He hopes to be able to take with him the title of North of England open amateur youth champion and will head into next week’s event at Middlesbrough buoyed by last week’s second-place finish in the Faldo Series North Championship at Moortown.
Only a three-birdie burst in his final four holes by eventual winner James Wilson, of Tyneside, denied North a play-off.
And considering he feels he did not play his best all week, finishing runner-up with scores of 70 76 68 was a commendable effort.
“I struggled a bit on the greens as well,” reflects North. “I knew being four shots back going into the final day it would be a tough challenge, so I was pretty happy with a 68. I can’t really complain about that too much.
“I birdied 15, 16 and 17 and when I came in I thought, as I was only one back at that point, that I might have done enough to get into a play-off.”
However, Wilson went into the red on all three of those holes too denying North a sudden-death shot at winning a place in the Faldo Series Grand Final.
His performance did reflect the progress he has made during his first year at WWU where, in 12 events, he placed in the top 10 no fewer than seven times, with three of them top-five finishes – including two second places.
“I played pretty consistently decent over there,” comments the Leeds Union player.
“The golf courses suit my game better over there and I tend to like playing them all.
“It is target golf and I can pretty much hit driver most places and it suits me a bit more.”
Committing himself to a four-year university course thousands of miles from his native Yorkshire was a big step, but he is thriving after an initial, understandable, settling in period.
“Pretty much the whole first semester was a case of getting used to it and adjusting to the lifestyle change, but in the second semester it was a lot easier,” he says.
“I came home at Christmas, that was the only time before coming back in May for three months.
“Fortunately on the golf side I adjusted pretty quickly and started playing well from the get-go, which helped me with my confidence. Once you are in the team it gives you a bit more confidence to play more freely.”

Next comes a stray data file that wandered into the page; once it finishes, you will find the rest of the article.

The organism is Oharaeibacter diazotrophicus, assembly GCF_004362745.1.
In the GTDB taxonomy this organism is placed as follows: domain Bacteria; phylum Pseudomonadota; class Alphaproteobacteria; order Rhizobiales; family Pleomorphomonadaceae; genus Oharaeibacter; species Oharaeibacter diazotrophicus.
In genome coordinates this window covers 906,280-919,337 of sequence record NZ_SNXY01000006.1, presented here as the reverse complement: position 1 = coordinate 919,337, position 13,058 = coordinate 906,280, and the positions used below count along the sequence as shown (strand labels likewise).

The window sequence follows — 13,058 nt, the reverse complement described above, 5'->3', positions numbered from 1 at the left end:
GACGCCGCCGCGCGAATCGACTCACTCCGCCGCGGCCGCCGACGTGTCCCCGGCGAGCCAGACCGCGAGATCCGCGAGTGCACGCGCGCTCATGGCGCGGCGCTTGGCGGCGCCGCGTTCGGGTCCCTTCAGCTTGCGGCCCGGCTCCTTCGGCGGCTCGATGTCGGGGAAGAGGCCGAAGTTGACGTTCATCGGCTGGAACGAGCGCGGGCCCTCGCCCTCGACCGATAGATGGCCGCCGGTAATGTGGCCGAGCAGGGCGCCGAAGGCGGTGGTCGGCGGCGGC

North, who will be part of captain Nigel McKee’s Leeds Union team as they take on York at Pike Hills on Sunday, continues: “There are 15 guys in the team, but about eight realistically that have a chance of making the top five, so we do qualifying at the start of each year.
“This year our top guy Jack [Clarkson] and me at No 2 were pretty solid in how we were playing, but we have qualifying for most tournaments.
“It was pressurised to start with as I was an incoming freshman, but I think that was good because it gives you a competitive environment straightaway, so when you get into the tournaments you are kind of ready for it.”
Such has been his growth as a player from a young age that team selection, be it at club, union or junior county level, has come almost automatically for him.
So working his way onto the WWU men’s golf team presented a new hurdle that he straddled with great aplomb – and relish.
“All of the guys on the team are pretty good, which is a good thing because it is obviously going to make you better when you are competing with good players,” he acknowledges.
“I would say the biggest area that I have improved on is how to score and get it round better.
“There have been a lot of times where I haven’t really been hitting it that good, but I have learned how to score on those days. Along with that and improving my short game, I think those have been the biggest things.
“There were a few times when I should’ve scored some low ones, really, mid 60s, but I just didn’t get the job done.
“Hopefully when I go back this time I can get a few more low numbers in.”
He plans to major in exercise science and will make the field his career if he does not achieve the ultimate goal of playing on the European Tour.
“I do a few classes that are specific [to exercise science]and then there is general education classes as well,” says North.
“My plan is to finish my degree, it’s four years, and then I’ll see where my golf game is.
“I would like to play my way onto the Tour, but I need to see where my game is.
“Exercise science is about how the body works, so it is likely I would work as a physio or nutritionist if I don’t become a Tour player.”
Gym sessions are a regular part of his weekly routine along with his classroom time and – of course – golf coaching, practice and tournaments.
Being from the north of England the Missouri winter did not come as too much of a shock to him even though last winter it was colder than many on record in the state.
“When I go back this month it will be nice until about the end of October and then you have got the November to February period when it can be pretty cold and you don’t play a lot of golf, it’s just practising inside.”
His time in the States does not bear influence on his handicap back home, but the fact that he has dipped from scratch to plus one this summer does reflect the forward progress he is making at William Woods University. The odds are that his game will have moved to another even higher plateau by the time he returns home next year.
Meanwhile, his Howley Hall club-mate Becki O’Grady will compete tomorrow in her third consecutive American Golf UK Long Driving Championship, at Chester Racecourse, hoping to win a ticket to the World Final in Oklahoma.